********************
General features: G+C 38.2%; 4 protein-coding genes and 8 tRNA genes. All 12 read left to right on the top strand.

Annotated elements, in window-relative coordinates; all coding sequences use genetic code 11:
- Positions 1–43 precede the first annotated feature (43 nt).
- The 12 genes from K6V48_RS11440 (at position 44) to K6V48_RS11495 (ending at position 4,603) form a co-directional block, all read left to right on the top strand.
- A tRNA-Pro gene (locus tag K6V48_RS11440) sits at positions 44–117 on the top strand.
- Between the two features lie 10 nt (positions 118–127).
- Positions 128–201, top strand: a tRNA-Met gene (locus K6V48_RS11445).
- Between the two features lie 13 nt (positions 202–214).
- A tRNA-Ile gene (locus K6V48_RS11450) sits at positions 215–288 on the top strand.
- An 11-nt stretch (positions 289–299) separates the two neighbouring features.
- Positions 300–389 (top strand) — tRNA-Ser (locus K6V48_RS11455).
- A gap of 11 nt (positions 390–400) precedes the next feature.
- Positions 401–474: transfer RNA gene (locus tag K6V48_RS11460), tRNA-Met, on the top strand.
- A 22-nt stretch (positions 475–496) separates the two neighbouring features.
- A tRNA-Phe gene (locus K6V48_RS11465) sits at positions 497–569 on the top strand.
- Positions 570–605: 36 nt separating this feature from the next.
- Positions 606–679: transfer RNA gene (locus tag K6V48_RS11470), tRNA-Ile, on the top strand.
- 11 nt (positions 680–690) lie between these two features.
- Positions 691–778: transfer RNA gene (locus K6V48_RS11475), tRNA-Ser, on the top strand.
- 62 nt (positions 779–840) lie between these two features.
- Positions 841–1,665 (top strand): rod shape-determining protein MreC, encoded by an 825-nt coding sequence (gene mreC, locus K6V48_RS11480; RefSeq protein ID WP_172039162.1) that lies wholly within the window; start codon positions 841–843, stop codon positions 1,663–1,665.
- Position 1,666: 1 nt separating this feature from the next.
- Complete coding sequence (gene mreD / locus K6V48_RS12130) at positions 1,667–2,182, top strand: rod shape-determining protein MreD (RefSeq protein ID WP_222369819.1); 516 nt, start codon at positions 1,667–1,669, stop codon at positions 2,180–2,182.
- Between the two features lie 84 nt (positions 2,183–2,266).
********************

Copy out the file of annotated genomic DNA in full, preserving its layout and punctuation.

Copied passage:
General features: G+C 38.2%; 4 protein-coding genes and 8 tRNA genes. All 12 read left to right on the top strand.

Annotated elements, in window-relative coordinates; all coding sequences use genetic code 11:
- Positions 1–43 precede the first annotated feature (43 nt).
- The 12 genes from K6V48_RS11440 (at position 44) to K6V48_RS11495 (ending at position 4,603) form a co-directional block, all read left to right on the top strand.
- A tRNA-Pro gene (locus tag K6V48_RS11440) sits at positions 44–117 on the top strand.
- Between the two features lie 10 nt (positions 118–127).
- Positions 128–201, top strand: a tRNA-Met gene (locus K6V48_RS11445).
- Between the two features lie 13 nt (positions 202–214).
- A tRNA-Ile gene (locus K6V48_RS11450) sits at positions 215–288 on the top strand.
- An 11-nt stretch (positions 289–299) separates the two neighbouring features.
- Positions 300–389 (top strand) — tRNA-Ser (locus K6V48_RS11455).
- A gap of 11 nt (positions 390–400) precedes the next feature.
- Positions 401–474: transfer RNA gene (locus tag K6V48_RS11460), tRNA-Met, on the top strand.
- A 22-nt stretch (positions 475–496) separates the two neighbouring features.
- A tRNA-Phe gene (locus K6V48_RS11465) sits at positions 497–569 on the top strand.
- Positions 570–605: 36 nt separating this feature from the next.
- Positions 606–679: transfer RNA gene (locus tag K6V48_RS11470), tRNA-Ile, on the top strand.
- 11 nt (positions 680–690) lie between these two features.
- Positions 691–778: transfer RNA gene (locus K6V48_RS11475), tRNA-Ser, on the top strand.
- 62 nt (positions 779–840) lie between these two features.
- Positions 841–1,665 (top strand): rod shape-determining protein MreC, encoded by an 825-nt coding sequence (gene mreC, locus K6V48_RS11480; RefSeq protein ID WP_172039162.1) that lies wholly within the window; start codon positions 841–843, stop codon positions 1,663–1,665.
- Position 1,666: 1 nt separating this feature from the next.
- Complete coding sequence (gene mreD / locus K6V48_RS12130) at positions 1,667–2,182, top strand: rod shape-determining protein MreD (RefSeq protein ID WP_222369819.1); 516 nt, start codon at positions 1,667–1,669, stop codon at positions 2,180–2,182.
- Between the two features lie 84 nt (positions 2,183–2,266).